To this day, you can catch this fiery and smokey performance every year in the back streets of Tai Hang village. We’re talking about 300 performers, 7,000 incense sticks and a 67 metre long dragon that will leave you in a wide-eyed trance! If your little one is not a fan of loud noises and the smoke, we would recommend you standing further away from Wun Sha Street. You can still see the wonderful spectacle but at a safe distance.

When: Tuesday 3, Wednesday 4, Friday 5 October 2017
Time: From 8:15pm in Tai Hang, Causeway Bay along Lily Street, Ormsby Street to Tung Lo Wan Road. You get a fab view from Wun Sha Street!
Where:
Wun Sha Street, Tai Hang, Causeway Bay
How much: 
Free entry

lantern - mid autumn festival light show

Mid-Autumn Lantern Carnival
If you’ve never walked through a Mid-Autumn Lantern Carnival in your life, you’re in for a real treat! The 852 pulls out all the stops when it comes to the intricately decorated and beautifully designed lanterns that are on for display across various neighbourhoods all over the city. Besides the brightly lit lanterns, there are usually game stalls, palm reading and even traditional shows put on stage. This is truly the quintessential family activity to do over the holiday. Don’t forget your cameras and better yet, buy your kiddos their own lanterns at the stalls (which come in all shapes and sizes including their favourite Disney character too!) to add to the fun.

The largest and most popular carnival is found in Victoria Park in Causeway Bay.

When: Wednesday, 4 October, 2017
Where: Victoria Park, Causeway Bay
How much: Free entry

Mid-Autumn Lantern Display
Be prepared for a thematic grand display of lanterns that will make your long weekend a magical one with the littles. Trust us, your kiddos won’t be the only ones ooh-ing and ahh-ing over the beautiful displays!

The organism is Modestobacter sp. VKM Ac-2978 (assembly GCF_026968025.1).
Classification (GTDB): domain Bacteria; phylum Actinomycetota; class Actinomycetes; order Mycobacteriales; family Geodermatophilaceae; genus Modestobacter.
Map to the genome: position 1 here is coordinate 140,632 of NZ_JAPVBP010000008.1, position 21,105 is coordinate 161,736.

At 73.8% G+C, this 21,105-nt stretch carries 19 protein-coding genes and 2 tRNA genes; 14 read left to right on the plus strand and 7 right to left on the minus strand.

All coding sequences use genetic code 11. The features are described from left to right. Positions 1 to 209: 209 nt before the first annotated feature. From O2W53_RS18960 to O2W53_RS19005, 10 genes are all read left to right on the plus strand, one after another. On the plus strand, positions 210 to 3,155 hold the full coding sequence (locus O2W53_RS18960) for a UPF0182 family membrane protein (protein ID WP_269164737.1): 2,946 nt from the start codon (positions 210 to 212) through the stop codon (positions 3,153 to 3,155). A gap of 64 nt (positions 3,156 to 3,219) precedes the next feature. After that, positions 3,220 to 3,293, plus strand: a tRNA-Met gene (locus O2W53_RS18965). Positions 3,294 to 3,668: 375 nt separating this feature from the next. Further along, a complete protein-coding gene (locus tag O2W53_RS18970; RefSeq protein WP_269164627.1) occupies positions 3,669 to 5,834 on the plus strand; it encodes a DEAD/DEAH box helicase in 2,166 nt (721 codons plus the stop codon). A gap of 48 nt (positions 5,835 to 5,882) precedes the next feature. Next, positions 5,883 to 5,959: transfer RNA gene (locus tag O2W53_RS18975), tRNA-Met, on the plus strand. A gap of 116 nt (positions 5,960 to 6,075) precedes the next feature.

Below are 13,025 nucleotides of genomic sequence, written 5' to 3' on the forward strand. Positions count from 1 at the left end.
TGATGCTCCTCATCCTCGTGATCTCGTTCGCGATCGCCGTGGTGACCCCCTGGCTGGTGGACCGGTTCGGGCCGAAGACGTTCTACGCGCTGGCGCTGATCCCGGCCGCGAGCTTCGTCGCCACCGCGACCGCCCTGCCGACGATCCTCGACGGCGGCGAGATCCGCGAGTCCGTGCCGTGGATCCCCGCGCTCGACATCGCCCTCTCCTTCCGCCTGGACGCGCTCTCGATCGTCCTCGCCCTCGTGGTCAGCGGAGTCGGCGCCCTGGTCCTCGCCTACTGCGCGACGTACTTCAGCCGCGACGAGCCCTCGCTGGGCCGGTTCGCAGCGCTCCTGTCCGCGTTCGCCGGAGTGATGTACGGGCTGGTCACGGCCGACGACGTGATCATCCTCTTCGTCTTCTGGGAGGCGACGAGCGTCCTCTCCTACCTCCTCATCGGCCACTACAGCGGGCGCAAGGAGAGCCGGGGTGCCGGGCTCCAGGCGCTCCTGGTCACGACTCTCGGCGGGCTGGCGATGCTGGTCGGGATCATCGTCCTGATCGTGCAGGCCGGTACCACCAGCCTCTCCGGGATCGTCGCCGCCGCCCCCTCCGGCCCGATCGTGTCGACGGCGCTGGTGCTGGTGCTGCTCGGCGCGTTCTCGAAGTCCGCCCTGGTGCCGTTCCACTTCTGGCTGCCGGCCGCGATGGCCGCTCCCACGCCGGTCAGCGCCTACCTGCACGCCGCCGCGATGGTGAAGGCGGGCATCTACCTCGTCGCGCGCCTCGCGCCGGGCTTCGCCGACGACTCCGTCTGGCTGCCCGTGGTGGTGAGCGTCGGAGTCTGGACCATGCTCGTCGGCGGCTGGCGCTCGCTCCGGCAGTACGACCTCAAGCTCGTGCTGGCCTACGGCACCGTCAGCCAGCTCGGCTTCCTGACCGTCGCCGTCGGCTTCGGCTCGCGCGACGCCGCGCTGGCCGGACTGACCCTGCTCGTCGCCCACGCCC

When: End September – Mid October (exact dates to be announced)
Where: Outside the Hong Kong Space Museum, Tsim Sha Tsui, Kowloon
How much: Free entry

what are mooncakes - mid autumn hk

The Lowdown on the Mooncake…

You either love ’em or could do without ’em. Regardless, the entire Mid-Autumn festival revolves around having a sliver (or a quarter!) of this seasonal treat. Celebrated as a thanksgiving for the harvest, the main symbol of this season is the full moon represented in a mooncake. It is said that in the Yuan dynasty, mooncakes were used as a means to pass secret messages between revolutionaries. Well, many centuries later, the mooncake has evolved into an assortment of different tastes. Typically shared between the entire family after a special dinner gathering, the cakes are traditionally filled with a smooth but dense lotus seed paste encasing an entire egg yolk at the centre. An acquired taste for some, but once appreciated, you’ll be wondering what you ever did without one!

But not to fret mama, if you’re not a fan of the traditional mooncake as there are many different variations nowadays to suit the changing palettes of Hong Kongers. From decadent pure chocolate and praline ones to custard filled to the mochi and ice cream variety. You’re bound to find one you’ll like to share with the family and friends this holiday. Stay tuned for our favourite Mooncake and Mid-Autumn Hampers picks coming up next week…

Happy Mid-Autumn Festival, mamas!